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A "feminist perspective" in fisheries builds on the fact that women of fishing communities take on multidimensional roles that straddle both production and reproduction...


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Issue No:41
  • :0973-1156
  • :November
  • :2012
  • :English

This issue of Yemaya includes articles on women fish processors in Senegal, conditions of fishing communities post civil war and after tsunami in Sri Lanka, women participating in decision-making process in Philippines and how women are turning to farm feed production as livelihood options in India. The edit focuses on the gender issues within the Convention on Biological Diversity. 

From the Editor

The need to recognize and incorporate women’s traditional knowledge, to build capacity among women and to include the gender dimension in all aspects of planning and implementation for conservation and sustainable use of biodiversity were some of the key points raised by the Women’s Caucus at the recently-concluded Eleventh meeting of the Conference of Parties to the Convention on Biological Diversity (COP11), held in October 2012, in Hyderabad, India.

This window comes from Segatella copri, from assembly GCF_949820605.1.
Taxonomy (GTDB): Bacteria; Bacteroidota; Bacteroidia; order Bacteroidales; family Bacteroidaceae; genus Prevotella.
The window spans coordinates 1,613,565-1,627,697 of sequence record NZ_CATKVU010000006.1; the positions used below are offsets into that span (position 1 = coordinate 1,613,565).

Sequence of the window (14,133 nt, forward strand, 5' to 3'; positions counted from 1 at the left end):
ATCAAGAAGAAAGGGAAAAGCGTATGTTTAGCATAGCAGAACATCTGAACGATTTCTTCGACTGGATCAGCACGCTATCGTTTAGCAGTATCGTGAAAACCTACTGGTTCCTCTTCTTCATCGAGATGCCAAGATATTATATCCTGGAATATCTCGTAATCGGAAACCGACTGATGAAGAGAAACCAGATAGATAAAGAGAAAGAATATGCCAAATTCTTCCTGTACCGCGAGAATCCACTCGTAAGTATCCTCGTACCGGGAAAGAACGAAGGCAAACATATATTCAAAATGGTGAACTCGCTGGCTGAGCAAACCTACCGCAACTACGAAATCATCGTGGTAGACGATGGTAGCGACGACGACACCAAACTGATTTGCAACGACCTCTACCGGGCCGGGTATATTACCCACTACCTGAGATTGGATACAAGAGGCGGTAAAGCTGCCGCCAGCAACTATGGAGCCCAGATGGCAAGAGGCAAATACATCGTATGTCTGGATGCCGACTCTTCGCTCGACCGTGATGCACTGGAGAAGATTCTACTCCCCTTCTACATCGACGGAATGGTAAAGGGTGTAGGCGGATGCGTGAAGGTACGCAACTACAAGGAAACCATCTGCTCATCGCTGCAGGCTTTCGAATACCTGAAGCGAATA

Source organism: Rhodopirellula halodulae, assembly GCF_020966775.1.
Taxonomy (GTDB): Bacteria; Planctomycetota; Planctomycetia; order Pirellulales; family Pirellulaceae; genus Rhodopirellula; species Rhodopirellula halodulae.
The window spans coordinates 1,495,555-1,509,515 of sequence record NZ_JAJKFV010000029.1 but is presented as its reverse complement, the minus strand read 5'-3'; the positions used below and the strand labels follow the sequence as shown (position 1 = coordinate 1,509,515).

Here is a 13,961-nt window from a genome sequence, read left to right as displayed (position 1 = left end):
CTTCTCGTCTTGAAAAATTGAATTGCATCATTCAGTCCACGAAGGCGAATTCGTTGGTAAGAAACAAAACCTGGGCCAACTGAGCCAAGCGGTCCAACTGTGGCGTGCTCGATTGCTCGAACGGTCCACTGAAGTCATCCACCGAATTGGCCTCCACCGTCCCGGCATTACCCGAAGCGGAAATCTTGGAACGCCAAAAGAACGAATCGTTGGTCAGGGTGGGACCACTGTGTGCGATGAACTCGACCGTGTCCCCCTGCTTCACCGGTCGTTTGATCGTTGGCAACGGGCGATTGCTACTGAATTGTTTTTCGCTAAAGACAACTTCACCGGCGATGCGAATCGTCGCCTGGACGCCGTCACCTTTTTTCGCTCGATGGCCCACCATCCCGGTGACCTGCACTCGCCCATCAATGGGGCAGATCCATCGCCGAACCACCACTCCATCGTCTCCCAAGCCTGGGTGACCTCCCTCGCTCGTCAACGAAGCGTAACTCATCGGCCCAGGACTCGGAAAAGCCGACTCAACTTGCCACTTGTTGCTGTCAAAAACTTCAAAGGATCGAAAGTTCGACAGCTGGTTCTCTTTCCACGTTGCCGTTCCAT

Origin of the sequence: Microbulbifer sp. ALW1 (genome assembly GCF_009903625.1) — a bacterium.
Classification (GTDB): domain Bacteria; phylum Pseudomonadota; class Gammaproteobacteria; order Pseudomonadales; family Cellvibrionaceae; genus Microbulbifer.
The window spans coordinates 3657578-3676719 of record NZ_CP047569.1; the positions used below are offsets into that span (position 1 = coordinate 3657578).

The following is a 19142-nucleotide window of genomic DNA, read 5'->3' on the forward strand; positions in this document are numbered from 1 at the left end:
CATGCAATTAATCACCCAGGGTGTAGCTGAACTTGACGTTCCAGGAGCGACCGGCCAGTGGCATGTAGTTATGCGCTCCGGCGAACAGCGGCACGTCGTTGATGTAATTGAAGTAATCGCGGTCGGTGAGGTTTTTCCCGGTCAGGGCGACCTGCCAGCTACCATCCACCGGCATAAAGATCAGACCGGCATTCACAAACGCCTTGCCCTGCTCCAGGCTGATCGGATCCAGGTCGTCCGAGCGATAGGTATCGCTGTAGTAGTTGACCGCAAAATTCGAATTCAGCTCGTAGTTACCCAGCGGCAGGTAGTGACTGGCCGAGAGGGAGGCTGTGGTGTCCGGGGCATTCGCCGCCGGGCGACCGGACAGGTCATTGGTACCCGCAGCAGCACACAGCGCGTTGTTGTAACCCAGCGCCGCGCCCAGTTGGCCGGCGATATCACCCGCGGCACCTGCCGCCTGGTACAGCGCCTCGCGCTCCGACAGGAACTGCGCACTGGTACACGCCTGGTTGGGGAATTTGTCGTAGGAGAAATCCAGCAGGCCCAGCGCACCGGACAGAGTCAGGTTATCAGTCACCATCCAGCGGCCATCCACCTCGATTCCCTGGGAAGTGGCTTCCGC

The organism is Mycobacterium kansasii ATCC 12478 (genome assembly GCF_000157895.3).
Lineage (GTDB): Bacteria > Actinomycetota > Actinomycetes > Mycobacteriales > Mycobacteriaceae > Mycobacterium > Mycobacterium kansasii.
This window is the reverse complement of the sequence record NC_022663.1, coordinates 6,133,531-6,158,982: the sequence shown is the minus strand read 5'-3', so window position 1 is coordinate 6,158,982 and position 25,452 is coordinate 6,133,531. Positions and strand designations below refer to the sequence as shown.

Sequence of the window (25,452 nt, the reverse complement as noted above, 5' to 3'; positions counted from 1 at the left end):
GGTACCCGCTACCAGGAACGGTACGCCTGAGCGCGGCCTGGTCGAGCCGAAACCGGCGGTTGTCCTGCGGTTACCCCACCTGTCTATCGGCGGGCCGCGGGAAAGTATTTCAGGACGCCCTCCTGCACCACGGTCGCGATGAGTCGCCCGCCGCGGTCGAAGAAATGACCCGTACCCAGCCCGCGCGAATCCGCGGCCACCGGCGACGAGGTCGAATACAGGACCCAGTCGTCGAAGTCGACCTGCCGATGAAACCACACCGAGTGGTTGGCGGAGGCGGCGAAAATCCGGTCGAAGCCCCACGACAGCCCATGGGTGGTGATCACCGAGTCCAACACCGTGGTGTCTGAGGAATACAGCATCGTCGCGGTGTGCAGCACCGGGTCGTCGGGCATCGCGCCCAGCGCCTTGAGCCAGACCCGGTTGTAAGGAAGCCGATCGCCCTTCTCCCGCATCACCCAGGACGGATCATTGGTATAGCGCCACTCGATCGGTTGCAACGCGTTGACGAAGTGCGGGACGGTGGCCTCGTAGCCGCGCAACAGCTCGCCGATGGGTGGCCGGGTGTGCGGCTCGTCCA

The Convention on Biological Diversity (CBD), which evolved out of the historic Rio Summit of 1992, was established to address the worrying decline in biodiversity across the planet. This legally-binding treaty sought to promote the conservation, sustainable use and equitable sharing of benefits from biodiversity, in keeping with the overall objectives of sustainable development.

However, the last 20 years have only seen alarming declines of biodiversity. World leaders have been accused of failing to deliver on commitments made in 2002 to reduce the global rate of biodiversity loss by 2010. During COP10 in Nagoya, Japan in 2010, world leaders agreed on a new set of targets—the Aichi Targets—for the period 2010-2020. The need to reverse loss of coastal and marine bi